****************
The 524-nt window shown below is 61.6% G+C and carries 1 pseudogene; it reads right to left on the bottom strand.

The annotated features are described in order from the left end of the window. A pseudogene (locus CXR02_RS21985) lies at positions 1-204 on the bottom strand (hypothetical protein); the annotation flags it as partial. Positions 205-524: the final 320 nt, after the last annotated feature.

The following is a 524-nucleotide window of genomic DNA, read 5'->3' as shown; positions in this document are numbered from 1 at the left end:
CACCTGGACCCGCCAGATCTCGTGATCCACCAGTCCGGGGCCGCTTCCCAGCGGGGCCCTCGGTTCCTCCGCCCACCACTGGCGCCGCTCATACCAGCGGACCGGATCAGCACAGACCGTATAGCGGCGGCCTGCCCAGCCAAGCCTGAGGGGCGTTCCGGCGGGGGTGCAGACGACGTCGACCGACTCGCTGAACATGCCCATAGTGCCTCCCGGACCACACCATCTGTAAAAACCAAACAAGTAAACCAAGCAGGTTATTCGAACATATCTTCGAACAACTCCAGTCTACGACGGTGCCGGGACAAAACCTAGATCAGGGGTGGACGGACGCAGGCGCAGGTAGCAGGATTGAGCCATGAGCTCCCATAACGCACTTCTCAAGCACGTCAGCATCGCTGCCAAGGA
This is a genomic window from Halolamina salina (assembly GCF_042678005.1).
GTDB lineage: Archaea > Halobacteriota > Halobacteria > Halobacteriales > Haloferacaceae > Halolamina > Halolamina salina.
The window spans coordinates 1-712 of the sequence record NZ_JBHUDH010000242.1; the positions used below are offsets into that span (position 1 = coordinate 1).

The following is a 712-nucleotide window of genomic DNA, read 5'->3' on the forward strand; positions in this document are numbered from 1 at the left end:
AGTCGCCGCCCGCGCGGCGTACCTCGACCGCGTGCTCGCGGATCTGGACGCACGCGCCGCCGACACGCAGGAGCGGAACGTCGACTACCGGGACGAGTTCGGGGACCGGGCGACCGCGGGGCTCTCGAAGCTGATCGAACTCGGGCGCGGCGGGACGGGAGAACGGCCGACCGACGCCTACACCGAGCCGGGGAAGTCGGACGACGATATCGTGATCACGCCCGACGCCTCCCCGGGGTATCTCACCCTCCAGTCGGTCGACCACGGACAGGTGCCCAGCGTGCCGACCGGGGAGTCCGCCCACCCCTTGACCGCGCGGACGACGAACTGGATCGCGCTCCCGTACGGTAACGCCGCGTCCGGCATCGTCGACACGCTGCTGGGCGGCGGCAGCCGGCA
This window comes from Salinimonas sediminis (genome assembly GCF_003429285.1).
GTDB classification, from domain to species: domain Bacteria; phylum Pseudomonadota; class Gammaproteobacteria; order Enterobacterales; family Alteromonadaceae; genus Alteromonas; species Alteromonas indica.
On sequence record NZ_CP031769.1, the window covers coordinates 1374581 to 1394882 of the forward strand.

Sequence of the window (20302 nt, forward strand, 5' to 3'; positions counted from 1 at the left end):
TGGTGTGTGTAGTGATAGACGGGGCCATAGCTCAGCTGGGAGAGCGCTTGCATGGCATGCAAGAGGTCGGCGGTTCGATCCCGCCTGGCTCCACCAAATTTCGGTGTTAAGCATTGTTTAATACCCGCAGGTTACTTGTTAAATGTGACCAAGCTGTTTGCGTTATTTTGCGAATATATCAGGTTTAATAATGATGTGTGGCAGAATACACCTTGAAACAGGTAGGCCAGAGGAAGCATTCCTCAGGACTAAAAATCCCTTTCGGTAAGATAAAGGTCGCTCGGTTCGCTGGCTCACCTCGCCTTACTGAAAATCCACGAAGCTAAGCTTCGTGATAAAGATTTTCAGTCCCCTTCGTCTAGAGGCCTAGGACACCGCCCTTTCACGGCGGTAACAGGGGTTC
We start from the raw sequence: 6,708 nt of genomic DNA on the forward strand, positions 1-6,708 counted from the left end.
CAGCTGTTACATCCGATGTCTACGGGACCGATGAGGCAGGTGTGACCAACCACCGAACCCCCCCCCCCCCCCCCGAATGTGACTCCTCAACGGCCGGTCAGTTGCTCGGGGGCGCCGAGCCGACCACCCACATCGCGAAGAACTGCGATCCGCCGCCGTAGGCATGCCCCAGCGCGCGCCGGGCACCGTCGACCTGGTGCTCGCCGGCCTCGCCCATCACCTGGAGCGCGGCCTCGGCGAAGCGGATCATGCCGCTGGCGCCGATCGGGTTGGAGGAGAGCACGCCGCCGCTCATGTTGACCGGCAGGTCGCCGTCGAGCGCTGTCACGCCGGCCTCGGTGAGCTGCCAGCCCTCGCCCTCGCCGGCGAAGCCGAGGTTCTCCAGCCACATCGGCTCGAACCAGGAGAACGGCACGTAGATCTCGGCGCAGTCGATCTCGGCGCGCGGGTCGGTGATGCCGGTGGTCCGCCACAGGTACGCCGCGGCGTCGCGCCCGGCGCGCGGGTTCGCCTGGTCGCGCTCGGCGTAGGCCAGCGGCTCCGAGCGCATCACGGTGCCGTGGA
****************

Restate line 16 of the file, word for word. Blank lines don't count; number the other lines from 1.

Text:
CAGCTGTTACATCCGATGTCTACGGGACCGATGAGGCAGGTGTGACCAACCACCGAACCCCCCCCCCCCCCCCCGAATGTGACTCCTCAACGGCCGGTCAGTTGCTCGGGGGCGCCGAGCCGACCACCCACATCGCGAAGAACTGCGATCCGCCGCCGTAGGCATGCCCCAGCGCGCGCCGGGCACCGTCGACCTGGTGCTCGCCGGCCTCGCCCATCACCTGGAGCGCGGCCTCGGCGAAGCGGATCATGCCGCTGGCGCCGATCGGGTTGGAGGAGAGCACGCCGCCGCTCATGTTGACCGGCAGGTCGCCGTCGAGCGCTGTCACGCCGGCCTCGGTGAGCTGCCAGCCCTCGCCCTCGCCGGCGAAGCCGAGGTTCTCCAGCCACATCGGCTCGAACCAGGAGAACGGCACGTAGATCTCGGCGCAGTCGATCTCGGCGCGCGGGTCGGTGATGCCGGTGGTCCGCCACAGGTACGCCGCGGCGTCGCGCCCGGCGCGCGGGTTCGCCTGGTCGCGCTCGGCGTAGGCCAGCGGCTCCGAGCGCATCACGGTGCCGTGGA